Table 1.

Total blood donors by gender distribution, 2010–2016 in central western Brazil.

Year  Total donors  Male  Female 
2010  23,370  16,857  6,513 
2011  21,893  15,099  6,794 
2012  21,341  14,175  7,166 
2013  21,628  14,337  7,291 
2014  16,694  10,793  5,901 
2015  15,371  10,198  5,173 
2016  16,912  10,877  6,035 
Total  137,209  92,336  44,873 
Table 2.

Demographic characteristics of blood donors with TTIs, by gender and reactive serologic markers in Brazil (2010–2016).

Donor characteristics  Male n (%)  Female n (%)  p-Value 
Total  3,707 (66.75)  1,846 (33.24)  – 
Age (years)       
16–17  4 (0.00)  7 (0.00)  0.33 
18–20  228 (4.10)  131 (2.35)  0.20 
21–30  1,105 (19.89)  522 (9.40)  0.38 
−40  1,047 (18.85)  492 (8.86)  0.35 
41–50  772 (13.90)  462 (8.31)  0.01 
≥51  551 (9.92)  232 (4.17)  0.04 
Donor status       
First-time  2,506 (45.12)  1,387 (24.97)  0.02 
Repeat  1,200 (21.60)  460 (8.28)  0.00 
White  3,386 (60.97)  1,688 (30.39)  0.98 
Black  205 (3.69)  77 (1.38)  0.04 
Mullatto  108 (1.94)  78 (1.40)  0.01 
Asian  6 (0.10)  2 (0.03)  – 
Indigenous  2 (0.03)  1 (0.01)  – 
Education (years)       
≤11 years  1,385 (24.94)  542 (9.76)  0.00 
>12 years  2,322 (41.81)  1,304 (23.48)  0.00 
Marital status       
Single  1,645 (29.62)  860 (15.48)  0.34 
Married  1,673 (30.12)  678 (12.20)  0.00 
Others  389 (7.00)  308 (5.54)  0.00 
Reactive serologic marker       
HBV  1,788 (32.19)  884 (19.91)  0.89 
HCV  510 (9.18)  249 (4.48)  0.81 
HTLV 1/2  100 (1.80)  64 (1.15)  0.12 
Syphilis  1,004 (18.08)  487 (8.77)  0.67 
Chagas disease  242 (4.35)  130 (2.34)  0.50 
HIV  277 (4.98)  115 (2.07)  0.11 

There were 282 (5.07%) donors with multiple infections. Out of 282, 113 (40.07%) had HBV and syphilis coinfection, 38 (13.47%) had HBV and HCV coinfection, 33 (11.70%) presented with HIV and syphilis coinfection, 30 (10.63%), with HBV and Chagas disease coinfection, 19 (6.73%) co-infected with HIV and HBV and 36 donors (12.76%) had other co-infections. It was observed that 14 donors (4.96%) had three different TTIs.

The most prevalent TTI among donors was hepatitis B (1.63%), which presented a decreasing trend (b = −0.021, p < 0.001), followed by an increased trend in syphilis (0.87%), which became the most prevalent TTI in 2015 (b = 0.112, p =  0.001). We found that the other infections presented a constant prevalence in the investigated period (Table 3). During the studied period, we did not detect any infection in the immunological window stage, investigated with the NAT method.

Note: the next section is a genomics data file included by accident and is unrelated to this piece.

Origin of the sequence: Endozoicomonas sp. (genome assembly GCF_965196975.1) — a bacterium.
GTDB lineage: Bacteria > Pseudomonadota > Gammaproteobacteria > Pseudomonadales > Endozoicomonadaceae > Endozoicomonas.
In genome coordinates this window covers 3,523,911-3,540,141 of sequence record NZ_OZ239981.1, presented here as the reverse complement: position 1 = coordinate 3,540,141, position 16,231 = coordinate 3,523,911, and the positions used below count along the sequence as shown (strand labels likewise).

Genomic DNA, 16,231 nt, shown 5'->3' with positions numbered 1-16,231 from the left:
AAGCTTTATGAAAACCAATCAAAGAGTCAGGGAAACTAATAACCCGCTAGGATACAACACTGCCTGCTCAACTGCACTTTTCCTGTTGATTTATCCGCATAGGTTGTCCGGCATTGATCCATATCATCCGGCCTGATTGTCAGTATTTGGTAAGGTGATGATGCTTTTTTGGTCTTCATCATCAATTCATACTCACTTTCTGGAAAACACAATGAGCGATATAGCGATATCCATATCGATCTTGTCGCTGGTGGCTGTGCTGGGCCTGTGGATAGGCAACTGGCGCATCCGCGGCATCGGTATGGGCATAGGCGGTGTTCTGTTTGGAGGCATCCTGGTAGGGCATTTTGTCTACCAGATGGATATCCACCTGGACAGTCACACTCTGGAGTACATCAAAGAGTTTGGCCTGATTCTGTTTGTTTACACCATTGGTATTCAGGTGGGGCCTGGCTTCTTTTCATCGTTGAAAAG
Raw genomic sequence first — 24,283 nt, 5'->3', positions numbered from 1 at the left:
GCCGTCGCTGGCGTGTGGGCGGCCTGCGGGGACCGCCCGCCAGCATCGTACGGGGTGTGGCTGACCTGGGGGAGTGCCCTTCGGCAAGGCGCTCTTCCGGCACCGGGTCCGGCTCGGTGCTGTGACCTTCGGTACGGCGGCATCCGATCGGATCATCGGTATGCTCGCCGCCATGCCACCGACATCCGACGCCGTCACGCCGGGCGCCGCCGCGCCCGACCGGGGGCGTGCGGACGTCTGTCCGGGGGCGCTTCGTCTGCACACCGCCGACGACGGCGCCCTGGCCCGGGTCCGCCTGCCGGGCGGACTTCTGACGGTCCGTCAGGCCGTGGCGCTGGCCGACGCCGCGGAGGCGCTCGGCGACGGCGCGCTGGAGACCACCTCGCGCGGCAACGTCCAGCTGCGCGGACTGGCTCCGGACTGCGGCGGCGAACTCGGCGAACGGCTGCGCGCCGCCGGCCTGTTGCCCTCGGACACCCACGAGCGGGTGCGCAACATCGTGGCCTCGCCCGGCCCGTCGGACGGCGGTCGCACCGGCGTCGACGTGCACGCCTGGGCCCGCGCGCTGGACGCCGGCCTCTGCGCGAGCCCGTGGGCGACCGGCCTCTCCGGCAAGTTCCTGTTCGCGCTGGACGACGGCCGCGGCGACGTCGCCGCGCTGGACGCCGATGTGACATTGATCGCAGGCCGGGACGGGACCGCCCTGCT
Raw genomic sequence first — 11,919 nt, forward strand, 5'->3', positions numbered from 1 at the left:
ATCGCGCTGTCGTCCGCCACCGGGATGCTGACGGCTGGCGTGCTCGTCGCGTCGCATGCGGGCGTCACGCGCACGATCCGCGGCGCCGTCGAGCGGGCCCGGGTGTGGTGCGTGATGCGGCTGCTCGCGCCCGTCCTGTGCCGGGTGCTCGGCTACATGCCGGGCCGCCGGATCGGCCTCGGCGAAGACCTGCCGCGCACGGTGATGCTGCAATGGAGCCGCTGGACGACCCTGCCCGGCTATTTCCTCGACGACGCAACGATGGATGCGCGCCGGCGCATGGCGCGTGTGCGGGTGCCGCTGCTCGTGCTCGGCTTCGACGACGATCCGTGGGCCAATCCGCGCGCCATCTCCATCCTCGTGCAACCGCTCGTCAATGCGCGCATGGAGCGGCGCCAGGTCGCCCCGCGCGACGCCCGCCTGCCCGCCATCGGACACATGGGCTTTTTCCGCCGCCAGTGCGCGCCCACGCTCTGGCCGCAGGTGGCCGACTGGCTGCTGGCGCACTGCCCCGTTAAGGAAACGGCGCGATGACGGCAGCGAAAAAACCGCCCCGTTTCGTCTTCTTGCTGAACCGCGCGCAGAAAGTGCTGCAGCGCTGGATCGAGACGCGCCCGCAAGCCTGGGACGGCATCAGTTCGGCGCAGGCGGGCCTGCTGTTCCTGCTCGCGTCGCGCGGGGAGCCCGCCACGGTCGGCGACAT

Table 3.

HIV, HBV, HCV, syphilis, HTLV and Chagas in blood donors in central western Brazil from 2010 to 2016.

Year  Reactive donors n (%)  HIV n (%)  HBV* n (%)  HCV n (%)  Syphilis** n (%)  HTLV n (%)  Chagas disease n (%) 
2010  936 (16.8)  107 (1.9)  514 (9.2)  113 (2.0)  140 (2.5)  22 (0.3)  58 (1.0) 
2011  850 (15.3)  51 (0.9)  479 (8.6)  156 (2.8)  114 (2.0)  30 (0.5)  61 (1.0) 
2012  876 (15.7)  61 (0.1)  430 (7.7)  150 (2.7)  190 (3.4)  34 (0.6)  64 (1.1) 
2013  761 (13.7)  64 (0.1)  403 (7.2)  108 (1.9)  165 (2.9)  19 (0.3)  53 (0.9) 
2014  617 (11.1)  51 (0.9)  302 (5.4)  76 (1.3)  170 (3.0)  13 (0.2)  50 (0.9) 
2015  734 (13.2)  32 (0.5)  291 (5.2)  81 (1.4)  330 (5.9)  15 (0.2)  35 (0.6) 
2016  779 (14.0)  26 (0.4)  253 (4.5)  75 (1.3)  382 (6.8)  31 (0.5)  51 (0.9) 
Total  5553 (100)  392 (7.0)  2672 (48.1)  759 (13.6)  1491 (26.8)  164 (2.9)  372 (6.6) 

Prais Winsten: *b = −0.021, p <  0.001; **b = 0.112, p =  0.0.

A total of 63 donations, 0.04% of the total population of donors, was from indigenous individuals, 73% were male, the median age was 34 (18–57), 44% were married, 42% were first-time donors, 57% repeat donors and all of them lived in the urban region. The TTI rate among them was 4.76%, with an increasing trend (b = 0.082; p = 0.039), even though we did not observe any changes in the number of donations. The cases of TTIs among indigenous donors were syphilis, Chagas disease, and hepatitis B and syphilis co-infection.

Among unmarried donors, the TTI rate was 3.61% and the chance of having syphilis was higher (OR = 1.17, p < 0.006) than for married donors. Among donors with 12 years or less of study, the rate was 4.29% and they presented a higher chance for any TTI (OR 2.0, p < 0.0001). Among the first-time donors, the chance of presenting positive TTI tests was two-fold higher than for repeat donors (OR = 2.0, p < 0.0001), with HBV infection being six times more likely to occur (Table 4).